Effect of Other Gases on Metal Transfer
• Helium, although inert gas, does not produce axial spray transfer. The transfer is globular with both polarities at all current levels.
• Helium arcs are useful, nevertheless, because they provide deep penetration.
• Spray transfer can be obtained by mixing small quantities of Argon (about 20 percent). With helium, the deep penetration is still maintained. Normal commercial mixtures contain 25 percent argon as a safety factor.
• Active gases like carbon-di-oxide and nitrogen do not produce spray transfer, spatter on the other hand is increased.
• Spatter can be minimised by burying the arc below the plate surface to trap the spatter in the deep arc crater. This technique is used when:
(a) carbon dioxide is used to shield arcs in mild steel.
(b) nitrogen is used mixed with argon to shield aluminium alloys.
(c) nitrogen is used to shield copper.
• The amount of spatter, massiveness of the drops and instability of transfer generally are greater when electrode is negative.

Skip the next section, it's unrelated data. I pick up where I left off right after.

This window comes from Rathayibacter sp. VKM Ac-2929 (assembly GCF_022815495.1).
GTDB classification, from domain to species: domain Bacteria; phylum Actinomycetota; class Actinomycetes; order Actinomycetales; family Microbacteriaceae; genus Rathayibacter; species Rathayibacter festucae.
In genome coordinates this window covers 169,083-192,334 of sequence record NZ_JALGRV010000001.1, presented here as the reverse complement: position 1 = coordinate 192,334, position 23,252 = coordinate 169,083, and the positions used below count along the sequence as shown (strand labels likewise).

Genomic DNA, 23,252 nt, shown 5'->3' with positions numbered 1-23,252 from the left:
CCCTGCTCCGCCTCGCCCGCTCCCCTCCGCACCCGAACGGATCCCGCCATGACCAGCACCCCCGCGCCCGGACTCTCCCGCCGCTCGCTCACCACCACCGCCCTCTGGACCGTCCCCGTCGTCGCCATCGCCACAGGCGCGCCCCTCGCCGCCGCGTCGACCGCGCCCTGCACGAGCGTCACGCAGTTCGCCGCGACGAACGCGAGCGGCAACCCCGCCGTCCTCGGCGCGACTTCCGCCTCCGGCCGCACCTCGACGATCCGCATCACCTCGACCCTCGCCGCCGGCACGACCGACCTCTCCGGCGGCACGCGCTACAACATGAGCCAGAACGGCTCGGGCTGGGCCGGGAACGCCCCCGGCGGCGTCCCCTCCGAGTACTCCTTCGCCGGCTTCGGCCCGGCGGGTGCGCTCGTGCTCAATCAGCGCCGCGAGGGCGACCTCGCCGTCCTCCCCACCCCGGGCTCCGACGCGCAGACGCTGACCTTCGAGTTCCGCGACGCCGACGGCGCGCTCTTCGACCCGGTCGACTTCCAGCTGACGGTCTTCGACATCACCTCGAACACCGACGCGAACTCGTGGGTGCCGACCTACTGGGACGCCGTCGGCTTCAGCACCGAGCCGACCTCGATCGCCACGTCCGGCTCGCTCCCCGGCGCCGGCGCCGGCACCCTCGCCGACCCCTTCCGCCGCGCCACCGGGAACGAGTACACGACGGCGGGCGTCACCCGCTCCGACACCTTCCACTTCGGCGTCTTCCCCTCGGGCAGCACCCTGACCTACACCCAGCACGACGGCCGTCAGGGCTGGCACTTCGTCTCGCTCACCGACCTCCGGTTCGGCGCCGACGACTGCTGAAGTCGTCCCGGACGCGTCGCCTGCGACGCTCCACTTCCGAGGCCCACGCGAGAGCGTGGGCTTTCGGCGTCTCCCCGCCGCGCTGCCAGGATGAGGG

• Spray transfer can be achieved by painting cesium and sodium on steel wire surface with CO2 shield using direct current electrode negative polarity.
3.8.3 Short Circuiting Transfer (Dip Transfer)
• Metal is tansferred from the electrodes (consumable) to the work through short circuits. It operates at low currents and low voltage (21 V, 200 A or less), the electrode end melts slowly. As the electrode is fed, arc gap shortens, until the tip touches the weld pool (Fig. 3.19 c)
Arc heats weld pool.
Electrode tip is moving towards surface of pool.
Arc length gets shorter since current is not high enough to produce rapid melting of electrode.
Direction of welding
End of electrode melts and flows into the weld pool.
Tip of electrode touches the weld pool. Power supply output is short-circuited and the current rises.
The arc is re-established and the sequence is repeated.
The rise in current is controlled so that the end of the electrode is resistance heated.
Fig. 3.20 (a) Influence of electrode diameter and extension on drop-to-spray transition currents
Fig. 3.20 (b) Schematic representation of short circuiting metal transfer
• The average current is also kept low by using relatively small diameter electrodes.
• With proper equipment adjustment short circuits of the order of hundreds of drops per second are obtained.
• Since little time is available to fuse the electrode, the drops formed are very small, and are transferred to the weld by surface tension when electrode tip and weld pool come in contact.